OVERCROWDED schools have become a fact of life in many parts of the Capital.
Demand for places at the most popular is so high that space is stretched to the limit in an effort to accommodate as many children as possible at their first-choice school. This creates inevitable strains for pupils and staff as they have to improvise with the rooms they have, turning gym halls and corridors into temporary classrooms or dining areas. The immediately available alternative though – turning away more children from the most popular schools – is worse. Supporting parents in making the choice that they feel is best for their children is the right thing for the city to do.
Inevitably, though, there are limits to how many children can be accommodated in the most in-demand schools. Eating your sandwiches on benches in a gym hall or doing without a dedicated computer suite is one thing – not ideal, but ultimately manageable. There has to be limits though, schools have to be safe and pupils must have decent facilities in which to be taught.
The pressure on James Gillespie’s is not surprising, given its huge success. There is no easy answer when a school simply does not have the space to take the number of pupils that want to go there and there is no time or space to extend.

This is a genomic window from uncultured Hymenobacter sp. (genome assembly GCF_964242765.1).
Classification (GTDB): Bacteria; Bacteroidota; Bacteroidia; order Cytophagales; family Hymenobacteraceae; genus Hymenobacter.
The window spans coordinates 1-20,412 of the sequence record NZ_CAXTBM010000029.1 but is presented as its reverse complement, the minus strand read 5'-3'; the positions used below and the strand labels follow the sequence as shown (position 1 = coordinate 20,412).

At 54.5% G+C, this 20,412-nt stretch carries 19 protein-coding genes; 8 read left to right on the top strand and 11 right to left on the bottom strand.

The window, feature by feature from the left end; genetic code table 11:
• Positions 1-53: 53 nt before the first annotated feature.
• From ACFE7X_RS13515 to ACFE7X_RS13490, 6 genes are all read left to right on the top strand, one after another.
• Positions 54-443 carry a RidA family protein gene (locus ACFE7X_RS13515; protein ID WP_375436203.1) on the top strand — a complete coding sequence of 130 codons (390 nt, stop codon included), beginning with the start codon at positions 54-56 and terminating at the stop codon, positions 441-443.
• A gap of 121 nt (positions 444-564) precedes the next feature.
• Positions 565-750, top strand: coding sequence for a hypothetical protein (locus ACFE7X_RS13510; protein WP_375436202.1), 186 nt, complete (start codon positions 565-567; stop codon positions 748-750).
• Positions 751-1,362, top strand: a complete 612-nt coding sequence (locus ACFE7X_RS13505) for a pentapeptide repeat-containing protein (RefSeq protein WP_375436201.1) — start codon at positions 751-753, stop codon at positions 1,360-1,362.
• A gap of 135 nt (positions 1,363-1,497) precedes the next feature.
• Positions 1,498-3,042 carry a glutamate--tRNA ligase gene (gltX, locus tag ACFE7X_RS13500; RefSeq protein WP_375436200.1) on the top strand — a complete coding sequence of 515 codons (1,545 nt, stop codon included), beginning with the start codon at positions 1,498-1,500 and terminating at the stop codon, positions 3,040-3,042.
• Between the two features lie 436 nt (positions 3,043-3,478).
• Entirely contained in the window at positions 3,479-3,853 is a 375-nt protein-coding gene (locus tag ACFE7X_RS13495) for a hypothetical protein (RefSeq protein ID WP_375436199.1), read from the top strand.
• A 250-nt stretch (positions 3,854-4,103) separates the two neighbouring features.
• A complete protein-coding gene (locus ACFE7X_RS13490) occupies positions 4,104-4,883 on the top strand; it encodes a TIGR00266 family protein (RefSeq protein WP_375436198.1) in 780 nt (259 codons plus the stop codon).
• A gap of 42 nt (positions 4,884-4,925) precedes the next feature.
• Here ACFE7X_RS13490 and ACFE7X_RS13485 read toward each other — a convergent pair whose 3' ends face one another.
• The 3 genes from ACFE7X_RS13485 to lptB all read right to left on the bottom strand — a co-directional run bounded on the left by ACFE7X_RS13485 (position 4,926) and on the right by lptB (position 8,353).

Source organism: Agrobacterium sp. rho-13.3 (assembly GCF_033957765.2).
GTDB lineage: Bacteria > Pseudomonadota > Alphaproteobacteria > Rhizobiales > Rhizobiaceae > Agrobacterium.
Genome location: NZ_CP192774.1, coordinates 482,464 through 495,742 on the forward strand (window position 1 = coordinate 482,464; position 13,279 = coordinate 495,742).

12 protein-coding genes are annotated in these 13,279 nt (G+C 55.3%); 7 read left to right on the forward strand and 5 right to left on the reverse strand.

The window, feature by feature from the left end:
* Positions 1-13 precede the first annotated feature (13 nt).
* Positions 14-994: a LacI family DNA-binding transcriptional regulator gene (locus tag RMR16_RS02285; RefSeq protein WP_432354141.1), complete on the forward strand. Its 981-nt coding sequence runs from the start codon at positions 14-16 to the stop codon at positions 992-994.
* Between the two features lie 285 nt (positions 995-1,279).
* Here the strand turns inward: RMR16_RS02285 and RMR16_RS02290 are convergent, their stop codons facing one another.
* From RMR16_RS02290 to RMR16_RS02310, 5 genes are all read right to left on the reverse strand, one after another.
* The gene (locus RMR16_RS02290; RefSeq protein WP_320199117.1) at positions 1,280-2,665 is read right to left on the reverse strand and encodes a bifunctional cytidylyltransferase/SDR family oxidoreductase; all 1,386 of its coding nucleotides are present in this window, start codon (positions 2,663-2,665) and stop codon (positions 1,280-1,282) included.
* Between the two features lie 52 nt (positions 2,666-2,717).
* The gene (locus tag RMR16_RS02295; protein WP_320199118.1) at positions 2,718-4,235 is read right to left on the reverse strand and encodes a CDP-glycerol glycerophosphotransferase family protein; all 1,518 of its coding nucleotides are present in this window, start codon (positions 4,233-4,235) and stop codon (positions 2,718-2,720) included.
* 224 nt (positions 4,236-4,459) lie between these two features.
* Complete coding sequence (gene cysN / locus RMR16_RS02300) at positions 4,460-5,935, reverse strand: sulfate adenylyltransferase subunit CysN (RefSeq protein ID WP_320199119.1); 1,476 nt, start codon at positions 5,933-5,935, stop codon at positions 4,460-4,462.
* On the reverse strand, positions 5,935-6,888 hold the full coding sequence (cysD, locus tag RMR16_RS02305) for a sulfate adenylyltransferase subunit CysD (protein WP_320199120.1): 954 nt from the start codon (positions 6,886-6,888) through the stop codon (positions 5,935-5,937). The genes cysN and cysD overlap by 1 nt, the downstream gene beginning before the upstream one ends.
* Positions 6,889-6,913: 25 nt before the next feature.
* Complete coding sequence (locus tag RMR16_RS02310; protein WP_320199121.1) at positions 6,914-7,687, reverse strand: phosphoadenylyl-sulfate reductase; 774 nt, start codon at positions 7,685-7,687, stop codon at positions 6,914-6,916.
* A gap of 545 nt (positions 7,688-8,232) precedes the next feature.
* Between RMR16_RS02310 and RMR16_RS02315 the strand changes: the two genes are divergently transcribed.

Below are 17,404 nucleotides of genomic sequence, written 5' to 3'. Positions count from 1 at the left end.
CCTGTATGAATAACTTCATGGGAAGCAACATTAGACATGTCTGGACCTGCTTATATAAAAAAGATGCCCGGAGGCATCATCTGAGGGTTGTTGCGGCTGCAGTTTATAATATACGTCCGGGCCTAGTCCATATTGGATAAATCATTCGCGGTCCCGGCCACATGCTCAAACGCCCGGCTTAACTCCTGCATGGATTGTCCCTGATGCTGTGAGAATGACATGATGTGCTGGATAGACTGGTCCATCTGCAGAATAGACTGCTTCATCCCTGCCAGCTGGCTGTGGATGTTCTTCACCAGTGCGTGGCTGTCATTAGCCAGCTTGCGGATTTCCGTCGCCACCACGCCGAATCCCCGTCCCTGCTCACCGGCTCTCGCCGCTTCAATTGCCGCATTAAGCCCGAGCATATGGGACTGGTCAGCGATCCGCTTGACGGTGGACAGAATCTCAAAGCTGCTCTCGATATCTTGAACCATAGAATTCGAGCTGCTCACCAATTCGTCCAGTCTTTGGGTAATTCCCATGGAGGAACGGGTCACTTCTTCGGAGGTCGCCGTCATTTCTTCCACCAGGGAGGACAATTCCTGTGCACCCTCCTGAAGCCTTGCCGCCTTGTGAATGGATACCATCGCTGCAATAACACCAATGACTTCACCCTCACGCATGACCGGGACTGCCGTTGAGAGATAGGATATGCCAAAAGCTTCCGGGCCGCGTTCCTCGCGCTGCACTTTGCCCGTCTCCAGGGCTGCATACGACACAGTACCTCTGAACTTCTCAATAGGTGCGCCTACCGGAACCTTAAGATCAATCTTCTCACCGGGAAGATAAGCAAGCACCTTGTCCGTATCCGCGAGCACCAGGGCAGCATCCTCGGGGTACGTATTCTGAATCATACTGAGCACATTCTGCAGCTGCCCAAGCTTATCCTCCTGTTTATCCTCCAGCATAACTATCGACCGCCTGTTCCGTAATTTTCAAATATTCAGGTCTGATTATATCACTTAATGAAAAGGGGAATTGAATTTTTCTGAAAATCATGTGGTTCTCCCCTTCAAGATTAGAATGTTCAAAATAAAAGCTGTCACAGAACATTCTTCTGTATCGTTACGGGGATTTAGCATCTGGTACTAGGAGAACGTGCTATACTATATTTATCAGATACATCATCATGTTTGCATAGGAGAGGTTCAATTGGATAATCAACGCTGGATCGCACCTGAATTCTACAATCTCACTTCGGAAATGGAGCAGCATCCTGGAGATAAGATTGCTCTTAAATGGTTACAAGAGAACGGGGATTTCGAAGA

A redrawing of boundaries, as is happening at Towerbank Primary in Portobello, is one alternative approach, but that cannot reasonably happen before August, and may not be appropriate.
The one principle that must guide the authorities as they manage this difficult situation is that the best interests of the children affected must come first. It is terribly unfortunate that this problem has only been identified after pupils have already visited their “new school”. Those children and their families now face uncertainty and heartache. The stops must be pulled out to avoid a situation like this happening again.